Jin receives Laureate for North America honor

Deborah Jin Of JILA, NIST And The University Of Colorado Is Honored As The 2013 L'OREAL-UNESCO For Women In Science Laureate For North America. (PRNewsFoto/L'OREAL)

Deborah Jin of JILA, NIST and the University Of Colorado is honored as the 2013 L’OREAL-UNESCO For Women In Science Laureate for North America. (PRNewsFoto/L’OREAL)

Deborah S. Jin, a world-renowned physicist at CU-Boulder, recently was honored as the 2013 Laureate for North America by the L’OREAL-UNESCO for Women in Science program. Jin, whose award was announced last fall, was one of five women scientists from around the world who were honored at a March 28 award ceremony at Sorbonne University in Paris. She was named laureate for her work in ultracold gases of fermions.

Jin’s research was the first to cool down molecules so that chemical reactions could be observed in slow motion. The research helps further the understanding of molecular processes, which have tremendous relevance for medicine and new energy sources.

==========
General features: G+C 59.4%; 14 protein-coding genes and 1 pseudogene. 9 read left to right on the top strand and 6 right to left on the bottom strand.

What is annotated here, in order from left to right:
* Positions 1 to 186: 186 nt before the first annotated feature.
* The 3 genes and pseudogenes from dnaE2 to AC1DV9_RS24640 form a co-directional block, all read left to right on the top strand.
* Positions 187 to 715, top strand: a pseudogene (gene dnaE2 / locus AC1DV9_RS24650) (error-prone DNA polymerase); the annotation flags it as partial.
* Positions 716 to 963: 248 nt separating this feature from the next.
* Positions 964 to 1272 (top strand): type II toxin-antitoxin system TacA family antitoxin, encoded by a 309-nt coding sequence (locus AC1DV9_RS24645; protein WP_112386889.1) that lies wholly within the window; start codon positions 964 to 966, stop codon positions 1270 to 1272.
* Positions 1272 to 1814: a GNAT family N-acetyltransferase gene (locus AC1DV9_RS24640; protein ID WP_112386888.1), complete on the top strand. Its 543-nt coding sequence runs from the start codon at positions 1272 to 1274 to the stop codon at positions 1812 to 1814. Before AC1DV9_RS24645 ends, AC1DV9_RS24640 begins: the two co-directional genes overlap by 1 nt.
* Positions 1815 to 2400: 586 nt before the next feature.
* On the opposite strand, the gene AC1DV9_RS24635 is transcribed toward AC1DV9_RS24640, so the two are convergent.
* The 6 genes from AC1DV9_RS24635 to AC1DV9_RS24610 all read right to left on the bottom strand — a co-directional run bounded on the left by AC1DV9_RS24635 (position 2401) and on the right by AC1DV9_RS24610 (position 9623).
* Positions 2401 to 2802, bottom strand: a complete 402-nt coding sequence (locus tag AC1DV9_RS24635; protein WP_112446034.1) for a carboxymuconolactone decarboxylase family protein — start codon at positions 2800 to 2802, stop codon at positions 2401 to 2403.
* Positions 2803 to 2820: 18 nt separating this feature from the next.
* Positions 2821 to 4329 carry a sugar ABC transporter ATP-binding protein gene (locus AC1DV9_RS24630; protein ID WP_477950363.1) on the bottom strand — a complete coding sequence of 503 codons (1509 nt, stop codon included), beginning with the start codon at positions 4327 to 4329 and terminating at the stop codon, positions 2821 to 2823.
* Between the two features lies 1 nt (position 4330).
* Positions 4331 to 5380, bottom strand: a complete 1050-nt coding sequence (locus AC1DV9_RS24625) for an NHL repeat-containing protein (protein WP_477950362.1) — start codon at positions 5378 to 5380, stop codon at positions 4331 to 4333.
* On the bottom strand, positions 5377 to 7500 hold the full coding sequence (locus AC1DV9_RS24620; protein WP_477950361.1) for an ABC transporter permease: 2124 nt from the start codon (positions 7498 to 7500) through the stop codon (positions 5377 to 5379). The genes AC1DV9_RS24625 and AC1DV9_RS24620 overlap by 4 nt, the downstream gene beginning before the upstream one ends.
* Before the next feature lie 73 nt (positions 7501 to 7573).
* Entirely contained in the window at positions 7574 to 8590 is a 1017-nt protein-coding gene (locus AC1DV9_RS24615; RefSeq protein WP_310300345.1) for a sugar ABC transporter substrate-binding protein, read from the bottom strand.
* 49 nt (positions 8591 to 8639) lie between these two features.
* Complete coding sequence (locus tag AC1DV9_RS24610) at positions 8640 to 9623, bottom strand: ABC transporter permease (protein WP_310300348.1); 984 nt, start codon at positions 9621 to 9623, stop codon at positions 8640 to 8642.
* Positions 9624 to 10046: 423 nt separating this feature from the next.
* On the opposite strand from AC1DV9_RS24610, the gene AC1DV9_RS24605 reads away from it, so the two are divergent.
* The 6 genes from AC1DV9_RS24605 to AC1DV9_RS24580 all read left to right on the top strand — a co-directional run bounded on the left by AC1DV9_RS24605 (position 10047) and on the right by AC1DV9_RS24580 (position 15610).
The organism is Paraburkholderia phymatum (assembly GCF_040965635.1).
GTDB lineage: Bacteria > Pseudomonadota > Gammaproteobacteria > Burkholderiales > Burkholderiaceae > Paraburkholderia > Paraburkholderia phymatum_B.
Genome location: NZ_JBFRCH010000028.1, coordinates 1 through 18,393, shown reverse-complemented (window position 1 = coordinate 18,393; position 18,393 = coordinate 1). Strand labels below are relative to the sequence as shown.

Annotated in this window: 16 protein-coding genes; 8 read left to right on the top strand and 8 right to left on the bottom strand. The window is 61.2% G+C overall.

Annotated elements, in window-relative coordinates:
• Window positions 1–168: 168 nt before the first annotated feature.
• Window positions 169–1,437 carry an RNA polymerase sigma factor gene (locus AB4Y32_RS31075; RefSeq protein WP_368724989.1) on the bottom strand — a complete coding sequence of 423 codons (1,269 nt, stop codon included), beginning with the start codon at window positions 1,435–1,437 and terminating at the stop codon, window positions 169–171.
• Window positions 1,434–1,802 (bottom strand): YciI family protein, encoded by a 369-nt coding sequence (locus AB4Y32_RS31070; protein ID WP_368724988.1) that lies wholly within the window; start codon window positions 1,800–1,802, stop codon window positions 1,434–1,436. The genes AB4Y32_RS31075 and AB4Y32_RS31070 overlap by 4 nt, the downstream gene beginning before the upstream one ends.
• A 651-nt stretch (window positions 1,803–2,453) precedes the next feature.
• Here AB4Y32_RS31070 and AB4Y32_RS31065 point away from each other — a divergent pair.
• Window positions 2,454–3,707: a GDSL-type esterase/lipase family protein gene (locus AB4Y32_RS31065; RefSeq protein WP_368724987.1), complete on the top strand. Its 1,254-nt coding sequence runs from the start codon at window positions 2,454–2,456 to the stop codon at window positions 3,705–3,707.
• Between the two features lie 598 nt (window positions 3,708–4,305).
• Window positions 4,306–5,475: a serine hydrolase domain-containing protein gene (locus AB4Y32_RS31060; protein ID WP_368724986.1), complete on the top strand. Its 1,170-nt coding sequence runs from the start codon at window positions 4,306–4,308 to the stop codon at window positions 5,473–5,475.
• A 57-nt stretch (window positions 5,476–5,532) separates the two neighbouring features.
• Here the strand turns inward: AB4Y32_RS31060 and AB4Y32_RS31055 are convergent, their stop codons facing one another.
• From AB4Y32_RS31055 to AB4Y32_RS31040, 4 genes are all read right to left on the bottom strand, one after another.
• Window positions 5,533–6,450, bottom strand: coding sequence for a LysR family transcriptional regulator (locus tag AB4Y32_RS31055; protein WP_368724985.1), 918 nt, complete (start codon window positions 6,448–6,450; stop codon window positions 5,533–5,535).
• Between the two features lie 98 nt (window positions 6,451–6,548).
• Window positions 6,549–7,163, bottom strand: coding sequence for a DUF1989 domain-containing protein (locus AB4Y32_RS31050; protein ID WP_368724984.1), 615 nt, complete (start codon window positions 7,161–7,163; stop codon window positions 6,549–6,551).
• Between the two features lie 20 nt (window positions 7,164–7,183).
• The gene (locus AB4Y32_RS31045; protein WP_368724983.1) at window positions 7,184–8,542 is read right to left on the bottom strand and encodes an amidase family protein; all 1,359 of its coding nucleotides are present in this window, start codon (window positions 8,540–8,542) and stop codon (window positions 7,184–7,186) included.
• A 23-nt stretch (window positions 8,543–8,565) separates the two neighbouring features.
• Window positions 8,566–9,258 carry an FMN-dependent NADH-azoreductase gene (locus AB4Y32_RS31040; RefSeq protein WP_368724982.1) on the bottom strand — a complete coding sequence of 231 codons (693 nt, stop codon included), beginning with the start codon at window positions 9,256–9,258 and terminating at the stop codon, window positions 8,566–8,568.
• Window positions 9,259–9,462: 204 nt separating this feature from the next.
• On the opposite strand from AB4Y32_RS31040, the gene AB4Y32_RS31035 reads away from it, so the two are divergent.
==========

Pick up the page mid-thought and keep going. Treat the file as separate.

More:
“Finding ways to use new knowledge coming from this field could potentially transform society,” Jin said. “The study of ultracold molecules could lead to new precision-measurement tools, new methods for quantum computing and help us better understand materials that are essential to technology.”

Jin earned a Ph.D. in physics from The University of Chicago in 1995, after graduating from Princeton with an A.B. in physics in 1990. In 1997, Jin was hired by National Institute of Standards & Technology (NIST), elected a Fellow of JILA, and appointed Professor Adjoint in the Department of Physics at the University of Colorado.  There she began studying ultracold gases of fermions, a class of particles (including electrons) that cannot share the same quantum state. In 1999, her group cooled a gas of fermions (potassium atoms) to less than a millionth of a degree above absolute zero. Science Magazine hailed this accomplishment as a “Science Breakthrough of the Year.”

Jin is a member of the National Academy of Sciences and the American Academy of Arts and Sciences. Her other honors include the American Physical Society’s Maria Goeppert-Mayer  Award, NIST’s Samuel Wesley Stratton  Award, The Franklin Institute’s 2008 Benjamin Franklin Medal in Physics, the Service to America Medal , and the 2009 William Procter Prize for Scientific Achievement.

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